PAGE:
In perhaps the most famous denunciation of the Pharisees in the Bible (see Matthew 23), Jesus targets their desire for religious prestige before others (vv. 5-12); their selective, partial and unbalanced obedience to God’s commands (vv. 1-2 & 16-24); and their hypocritical inward corruption beneath their positive outward image (vv. 25-28). In the crescendo (vv. 29-39) Jesus effectively charges them with hatred of God, because of how they’re no different from their fathers who killed God’s messengers (and indeed they soon expressed their wicked rejection of God by conspiring to have His Son executed).

So when we use the name Pharisee as a negative label (by no means something we should do lightly!) we ought to use it to describe someone who is like an actor that dresses up as a “religious person” and performs for the approval of men and women, but who underneath is a different person (in other words a hypocrite). The Pharisee looks upright, especially in comparison to the more obvious “sinners”, but at heart he’s morally corrupt, unwilling to submit to God and in fact harbours hatred towards the true God and his servants.

Puritans at their best were anti-Pharisees. While they did believe outward behaviour and separation from certain kinds of sin (and sinners) were important (but for different reasons as we’ll see), they took Jesus’ warnings against the Pharisaic attitude very seriously. They held that godliness (which is properly understood as the right, personal, heart attitude towards God, as He reveals Himself to us) was essential for the Christian life and that anything done for God or man that was for outward show – rather than from the heart – was not only useless, but evil and dishonouring towards the King of Glory.

Consider these strong words from Thomas Watson, the Puritan I’m focusing my research on:
“To have only a name, and make a show of godliness, is odious to God and man.
The hypocrite is abhorred by all. Wicked men hate him because he makes a show, and God hates him because he only makes a show. The wicked hate him because he has so much as a mask of godliness, and God hates him because he has no more…The wicked hate the hypocrite because he is almost a Christian, and God hates him because he is only almost one.”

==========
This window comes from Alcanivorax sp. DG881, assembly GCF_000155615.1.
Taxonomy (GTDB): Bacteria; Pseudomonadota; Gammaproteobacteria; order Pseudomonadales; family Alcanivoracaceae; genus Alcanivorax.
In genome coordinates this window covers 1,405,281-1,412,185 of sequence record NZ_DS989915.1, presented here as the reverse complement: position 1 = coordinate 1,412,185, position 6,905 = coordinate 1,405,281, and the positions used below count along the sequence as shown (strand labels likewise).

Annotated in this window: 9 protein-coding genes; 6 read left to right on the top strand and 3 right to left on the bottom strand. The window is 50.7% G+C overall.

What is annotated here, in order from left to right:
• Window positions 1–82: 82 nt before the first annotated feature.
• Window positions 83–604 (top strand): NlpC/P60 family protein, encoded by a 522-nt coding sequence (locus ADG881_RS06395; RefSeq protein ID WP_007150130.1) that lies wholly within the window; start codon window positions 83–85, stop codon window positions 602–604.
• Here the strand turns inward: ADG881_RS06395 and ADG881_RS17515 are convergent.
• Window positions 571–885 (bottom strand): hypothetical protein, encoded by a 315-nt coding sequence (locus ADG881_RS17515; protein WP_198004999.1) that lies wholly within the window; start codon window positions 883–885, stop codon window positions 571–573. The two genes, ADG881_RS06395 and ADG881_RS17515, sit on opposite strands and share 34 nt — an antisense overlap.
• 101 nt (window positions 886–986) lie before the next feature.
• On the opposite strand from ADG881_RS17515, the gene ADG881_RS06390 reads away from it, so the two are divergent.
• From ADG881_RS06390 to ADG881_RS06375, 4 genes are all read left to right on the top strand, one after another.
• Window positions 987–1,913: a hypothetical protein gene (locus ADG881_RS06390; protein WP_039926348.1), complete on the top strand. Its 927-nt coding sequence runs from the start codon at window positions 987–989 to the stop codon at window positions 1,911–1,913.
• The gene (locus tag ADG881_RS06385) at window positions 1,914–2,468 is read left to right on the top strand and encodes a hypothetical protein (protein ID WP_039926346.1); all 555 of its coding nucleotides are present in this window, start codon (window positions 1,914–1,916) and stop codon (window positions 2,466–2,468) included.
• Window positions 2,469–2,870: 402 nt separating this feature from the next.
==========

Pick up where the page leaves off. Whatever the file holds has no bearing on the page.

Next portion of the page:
Being a religious hypocrite like the Pharisees, basically makes you a double loser!

Thomas_Watson_(Puritan) (1)
Thomas Watson (c. 1620-1686)

Watson also echoed Jesus’ attacks on the Pharisees’ failure to deal with their sinful hearts or obey God inwardly as well as outwardly:
He who fears God—dares not sin secretly. A hypocrite may forbear [avoid] gross sin because of the shame—but not clandestine, secret sin. He is like one who shuts up his shop windows—but follows his trade within doors. But a man fearing God dares not sin, though he could walk invisibly, and no eye see him.”

On the Pharisaic attitude towards God, he offers:
Hypocrites obey God grudgingly, and against their will; they do good but not willingly. Cain brought his sacrifice—but not his heart. It is a true rule—what the heart does not do, is not done,” and “Hypocrites take God’s name in vain: their religion is a lie; they seem to honour God—but they do not love him; their hearts go after their lusts.”

Finally, he summarises well the goal of Pharisaic religion, versus the kind of faith he was promoting himself:
The hypocrite makes use of religion, only [in the way] the fisherman [uses] his net, to catch preferment. He serves God for applause – hypocrites look not at God’s glory, but vain glory. They serve God rather to save their credit, than to save their souls…[but] an upright heart makes the glory of God his centre.”

The Puritans condemned religious hypocrites so heavily (Watson calls them “doubly damned” in hell) that they could scarcely afford to be found guilty of the same crime themselves! And so while people may accuse Puritans of being legalistic (generally a misconception, but space won’t permit a detailed defense here), they were not at all like the Pharisees of Jesus’ time. The main difference was that the Pharisees for the most part ignored Jesus’ charge of hypocrisy and selective obedience, whereas the Puritans listened to those same words and made every effort to deal with their inner corruption through repentance and faith, so that they might truly obey God from the heart by following Jesus instead of wanting to see him dead.

[1] Waiting For The Word TISSOT pharisees enraged (CC BY 2.0) flickr